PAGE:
By definition, each of the words has its own individual impact ….
• Corporate – at a workplace, of a business nature, serving a need or want through a product or service
• Social – serving ‘in community’ and not ‘in isolation’
• Responsibility – an obligation of dependability
…..and collectively represent ‘an obligation to serve all equally in business’. What else could that mean other than leadership? Leadership is not the typical outcome of CSR outcomes like carbon footprint, nor is it discussed as the means but should it be?
Traditional CSR constantly places the other party in focus, implying that assistance may be required. Assistance implies a need, and hence a separation or isolation from things that serve well. If this was turned around, with ourselves being the other party, is there an opportunity to ask ourselves if we are being the best we possibly can be? How are we serving and contributing, what impact are we having on social change, what are the pillars to serve? Afterall, without our own connectivity, what is the use of service?
If CSR was considered in the light of leadership functionality, could our actions change from the core?
• From whom to whom?
Often described as the economic, legal, ethical, and discretionary expectations that society has of organizations at a given point in time, CSR definitions imply that others demand it so we’d better give it!
Turning the priority around from being an activity of consequence to a proactive activity of value for all, including ourselves, we may spearhead initiatives never dreamt of before!
• For when?
Often described as the latest trend, or the thing to do now, CSR is often a time-dependent reaction.
Rather, can leadership be independent of time when it becomes a way of life, serving consistently throughout all activity and at all times? When leadership is about a state of ‘being’, can there ever be a time dependency?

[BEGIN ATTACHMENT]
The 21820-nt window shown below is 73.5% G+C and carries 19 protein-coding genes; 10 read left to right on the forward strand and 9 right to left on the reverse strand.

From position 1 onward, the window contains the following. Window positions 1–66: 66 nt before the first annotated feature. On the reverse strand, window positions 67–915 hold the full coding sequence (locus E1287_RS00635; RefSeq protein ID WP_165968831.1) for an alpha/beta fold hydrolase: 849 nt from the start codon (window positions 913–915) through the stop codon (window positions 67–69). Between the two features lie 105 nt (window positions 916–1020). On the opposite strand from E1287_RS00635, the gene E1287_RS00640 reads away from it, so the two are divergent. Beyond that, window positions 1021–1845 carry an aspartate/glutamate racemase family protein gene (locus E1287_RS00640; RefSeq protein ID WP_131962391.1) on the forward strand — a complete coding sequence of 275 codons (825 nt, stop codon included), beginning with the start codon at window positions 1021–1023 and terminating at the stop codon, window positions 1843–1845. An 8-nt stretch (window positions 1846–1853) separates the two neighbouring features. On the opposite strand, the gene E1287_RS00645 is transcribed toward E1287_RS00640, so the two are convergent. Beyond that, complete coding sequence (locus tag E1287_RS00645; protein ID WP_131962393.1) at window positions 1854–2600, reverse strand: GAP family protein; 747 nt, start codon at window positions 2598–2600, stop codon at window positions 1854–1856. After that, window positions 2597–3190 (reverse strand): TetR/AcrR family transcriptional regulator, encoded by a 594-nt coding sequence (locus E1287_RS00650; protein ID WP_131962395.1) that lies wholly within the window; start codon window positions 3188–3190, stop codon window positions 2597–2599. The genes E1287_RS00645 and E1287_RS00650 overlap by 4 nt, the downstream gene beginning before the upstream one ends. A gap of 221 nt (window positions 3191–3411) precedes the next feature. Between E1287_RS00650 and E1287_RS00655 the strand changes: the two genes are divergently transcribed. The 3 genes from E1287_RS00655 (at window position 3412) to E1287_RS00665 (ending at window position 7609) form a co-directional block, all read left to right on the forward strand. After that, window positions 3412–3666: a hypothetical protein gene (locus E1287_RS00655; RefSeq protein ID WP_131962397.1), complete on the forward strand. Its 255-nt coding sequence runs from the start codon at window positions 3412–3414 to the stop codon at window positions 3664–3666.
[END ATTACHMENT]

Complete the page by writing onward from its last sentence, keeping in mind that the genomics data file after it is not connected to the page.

CSR initiatives traditionally are steered by an action plan, a budget and a set of measurements.
Any great leader places action secondary to the belief – belief will drive everything. Could Nelson Mandela himself without any further action be described as a CSR initiative? Has he been the best he could be?
• Base your corporate culture on leadership, not action. Action will flow due to the degree of, and personification of, true leadership – on all levels
• Identify balance between the above definition of CSR and your company’s priorities
• Speak of the future in terms of service – allow people to feel and describe it
• Align actions whilst modelling the way consistently, visibly and actively
• Include a component of EQ – as Martyn Newman says, never has there been such a great time as now for the need of a cadre of leaders with well-honed skills seeing a future that serves in new ways
• Allow leadership to be learned – develop with frequent practice of leadership behaviours.
Debbie Nicol, the Managing Director of Dubai-based ‘business en motion’, is a consultant on leadership and organizational development, strategic change and corporate culture. Email her at email@example.com for the Workplace Doctor’s advice on your challenges, whether as an employee, a manager or a colleague.